Imagine this. Your job is to make brownies for a food stand. The ingredients come to around £1.50 (you found a great deal on cocoa powder!) and it also takes a lot of your time and energy making them, too. When they’re fresh from the oven, oozing gooey chocolate, the people that run the food stand take them away to be sold.
Things aren’t going well at the food market, it’s just one of those days. So they’re only selling them for a measly quid. Bargain! But since your ‘friends’ on the food stand are pocketing 50p of that each for their time, you’re left having paid 50p to buy ingredients to bake a brownie that someone else is eating…
Sounds like one of The Apprentice challenges gone horribly, horribly wrong – right? Well, what we’ve just described is the reality for farmers in the commodity coffee market.
Working hard to lose money
The price of commodity coffee is at an incredibly awful 13-year low – coming in at under $1 per pound as of the 20th August 2018. And like your brownies, our Head of Coffee estimates that the cost to grow coffee falls at around $1.50 (excluding Brazil – it’s an anomaly as their production is so efficient). What that means is, after the millers and exporters and everyone else has had their cut, coffee farmers are paying around 50 cents to sell their crops.
It doesn’t take a genius, or Alan Sugar, to work out that a situation like that is neither A) sustainable, or B) fair. “But that’s where the ‘fair’ in Fairtrade comes in, right?” you might be thinking. Well, it might surprise you to know that all Fairtrade does is pay the difference so farmers break even. You wouldn’t consider that a successful day’s work, would you? And neither do we.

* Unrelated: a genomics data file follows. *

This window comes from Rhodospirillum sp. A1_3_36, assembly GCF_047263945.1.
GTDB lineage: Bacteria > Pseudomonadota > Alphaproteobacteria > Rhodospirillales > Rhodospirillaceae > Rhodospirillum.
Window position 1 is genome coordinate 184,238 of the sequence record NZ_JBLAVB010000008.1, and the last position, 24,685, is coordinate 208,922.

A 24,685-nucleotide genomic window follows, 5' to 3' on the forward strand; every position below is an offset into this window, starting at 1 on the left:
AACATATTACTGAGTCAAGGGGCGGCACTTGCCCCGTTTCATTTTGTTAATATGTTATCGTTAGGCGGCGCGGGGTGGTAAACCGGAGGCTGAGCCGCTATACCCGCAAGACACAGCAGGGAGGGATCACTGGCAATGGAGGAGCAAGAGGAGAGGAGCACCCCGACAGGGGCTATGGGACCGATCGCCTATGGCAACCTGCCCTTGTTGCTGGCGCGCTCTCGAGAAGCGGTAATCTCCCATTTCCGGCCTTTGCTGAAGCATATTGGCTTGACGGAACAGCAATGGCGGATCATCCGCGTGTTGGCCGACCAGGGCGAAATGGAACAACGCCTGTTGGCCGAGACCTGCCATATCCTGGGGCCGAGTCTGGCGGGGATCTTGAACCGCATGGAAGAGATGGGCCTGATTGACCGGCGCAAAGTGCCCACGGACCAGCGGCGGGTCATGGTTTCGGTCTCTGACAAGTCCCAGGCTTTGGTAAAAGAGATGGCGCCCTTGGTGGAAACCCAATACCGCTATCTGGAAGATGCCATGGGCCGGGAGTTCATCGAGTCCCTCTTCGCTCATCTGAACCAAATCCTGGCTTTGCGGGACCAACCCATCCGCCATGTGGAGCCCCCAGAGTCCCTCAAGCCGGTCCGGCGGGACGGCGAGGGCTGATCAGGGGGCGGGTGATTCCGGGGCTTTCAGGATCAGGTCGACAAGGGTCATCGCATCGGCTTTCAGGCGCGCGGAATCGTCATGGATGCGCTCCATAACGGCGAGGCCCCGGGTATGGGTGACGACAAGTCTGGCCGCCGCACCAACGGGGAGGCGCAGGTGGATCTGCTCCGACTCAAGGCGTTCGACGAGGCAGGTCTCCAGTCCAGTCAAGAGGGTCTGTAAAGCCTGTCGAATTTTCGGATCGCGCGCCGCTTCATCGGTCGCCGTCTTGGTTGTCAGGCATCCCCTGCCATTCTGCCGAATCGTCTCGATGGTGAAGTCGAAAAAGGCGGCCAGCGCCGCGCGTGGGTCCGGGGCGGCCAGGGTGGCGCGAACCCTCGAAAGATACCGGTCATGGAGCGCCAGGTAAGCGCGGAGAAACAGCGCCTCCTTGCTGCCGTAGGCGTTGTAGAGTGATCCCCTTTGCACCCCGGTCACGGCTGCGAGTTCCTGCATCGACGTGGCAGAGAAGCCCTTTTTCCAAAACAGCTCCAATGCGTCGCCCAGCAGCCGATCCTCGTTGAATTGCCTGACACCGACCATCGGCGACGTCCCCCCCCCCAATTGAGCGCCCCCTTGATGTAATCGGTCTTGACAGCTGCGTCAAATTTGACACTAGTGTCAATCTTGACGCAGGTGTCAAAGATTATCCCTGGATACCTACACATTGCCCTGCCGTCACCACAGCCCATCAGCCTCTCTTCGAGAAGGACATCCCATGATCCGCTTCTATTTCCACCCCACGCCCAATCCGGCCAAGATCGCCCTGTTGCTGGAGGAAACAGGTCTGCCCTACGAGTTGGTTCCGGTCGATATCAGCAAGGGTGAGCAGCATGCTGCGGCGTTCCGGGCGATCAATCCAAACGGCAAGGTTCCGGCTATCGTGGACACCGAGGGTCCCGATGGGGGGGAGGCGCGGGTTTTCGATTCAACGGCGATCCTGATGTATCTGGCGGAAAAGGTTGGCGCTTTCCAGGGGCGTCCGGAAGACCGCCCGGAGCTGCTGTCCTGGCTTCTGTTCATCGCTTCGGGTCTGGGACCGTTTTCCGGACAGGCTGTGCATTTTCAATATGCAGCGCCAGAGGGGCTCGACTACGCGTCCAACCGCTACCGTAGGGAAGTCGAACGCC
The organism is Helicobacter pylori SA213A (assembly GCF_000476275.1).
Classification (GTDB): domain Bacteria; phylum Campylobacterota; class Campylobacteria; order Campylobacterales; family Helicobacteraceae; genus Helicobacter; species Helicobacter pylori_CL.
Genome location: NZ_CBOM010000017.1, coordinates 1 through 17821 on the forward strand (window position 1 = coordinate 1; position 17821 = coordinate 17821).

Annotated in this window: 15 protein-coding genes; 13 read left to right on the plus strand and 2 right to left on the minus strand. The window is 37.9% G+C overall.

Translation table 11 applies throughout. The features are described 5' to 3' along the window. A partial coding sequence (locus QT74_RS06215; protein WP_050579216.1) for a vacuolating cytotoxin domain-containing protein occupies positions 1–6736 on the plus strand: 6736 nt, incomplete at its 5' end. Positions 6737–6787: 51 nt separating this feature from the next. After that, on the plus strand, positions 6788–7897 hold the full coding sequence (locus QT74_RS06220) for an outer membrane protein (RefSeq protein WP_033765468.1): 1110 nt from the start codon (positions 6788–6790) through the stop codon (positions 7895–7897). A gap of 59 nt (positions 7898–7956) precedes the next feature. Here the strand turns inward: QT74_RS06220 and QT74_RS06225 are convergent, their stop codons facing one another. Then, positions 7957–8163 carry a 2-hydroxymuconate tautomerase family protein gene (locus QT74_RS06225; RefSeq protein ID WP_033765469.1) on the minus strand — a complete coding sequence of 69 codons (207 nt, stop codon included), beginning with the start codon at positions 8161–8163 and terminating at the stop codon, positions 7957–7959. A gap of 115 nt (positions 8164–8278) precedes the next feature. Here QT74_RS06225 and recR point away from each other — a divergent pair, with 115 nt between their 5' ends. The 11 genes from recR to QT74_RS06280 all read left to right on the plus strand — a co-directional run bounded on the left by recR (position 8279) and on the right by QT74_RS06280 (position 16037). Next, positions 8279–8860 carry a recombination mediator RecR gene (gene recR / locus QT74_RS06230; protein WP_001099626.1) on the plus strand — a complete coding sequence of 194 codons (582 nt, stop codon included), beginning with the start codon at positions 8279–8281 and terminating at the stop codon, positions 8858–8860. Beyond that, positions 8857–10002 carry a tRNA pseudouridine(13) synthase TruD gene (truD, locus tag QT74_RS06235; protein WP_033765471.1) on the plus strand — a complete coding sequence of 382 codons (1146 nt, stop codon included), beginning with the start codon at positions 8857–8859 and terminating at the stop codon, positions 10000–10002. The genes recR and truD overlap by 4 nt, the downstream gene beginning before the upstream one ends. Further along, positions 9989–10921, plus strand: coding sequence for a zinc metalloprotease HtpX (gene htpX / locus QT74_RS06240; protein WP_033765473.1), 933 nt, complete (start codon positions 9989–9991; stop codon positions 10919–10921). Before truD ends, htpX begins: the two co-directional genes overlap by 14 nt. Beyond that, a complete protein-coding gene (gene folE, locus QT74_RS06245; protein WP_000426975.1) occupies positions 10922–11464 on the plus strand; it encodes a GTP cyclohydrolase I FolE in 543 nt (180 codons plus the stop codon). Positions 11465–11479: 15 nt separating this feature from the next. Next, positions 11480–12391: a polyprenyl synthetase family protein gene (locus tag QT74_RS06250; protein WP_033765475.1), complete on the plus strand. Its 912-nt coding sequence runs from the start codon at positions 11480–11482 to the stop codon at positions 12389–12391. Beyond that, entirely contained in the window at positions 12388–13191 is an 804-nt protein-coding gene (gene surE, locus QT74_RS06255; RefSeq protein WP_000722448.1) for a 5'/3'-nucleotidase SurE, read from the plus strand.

How being a customer of Pact helps
Pact Coffee makes a difference in two ways. The one you might know about is that we are 100% committed to Direct Trade, buying straight from the source so farmers don’t lose out to other people taking an unreasonable cut.
The other way is a little more complicated. The best way for farmers to escape the problems with the commodity market is to get out of it. Growing and selling speciality coffee is one way to do this, as they can get a much higher price for their beans. But while they are paid more per pound, it also costs more to produce. And that’s where we come in.
Pact Coffee’s Three Phase Programme is designed to bring struggling commodity farmers into the world of speciality coffee. Firstly, we identify those farmers that would have what it takes – given the chance. Secondly, we make small technical investments that allow them to grow one small crop of speciality coffee. And finally, we help them scale up by working with local experts to work out the best way for their farm to grow – and that means more speciality coffee for you to enjoy.
So next time you’re drinking a cup of our coffee (maybe along with one of those brownies!) you can confidently know that no farmers have lost money from growing these beans. Instead, you’ll know they’ve made a profit – one that’s more-often-than-not reinvested back into their farm. Now that’s sustainable.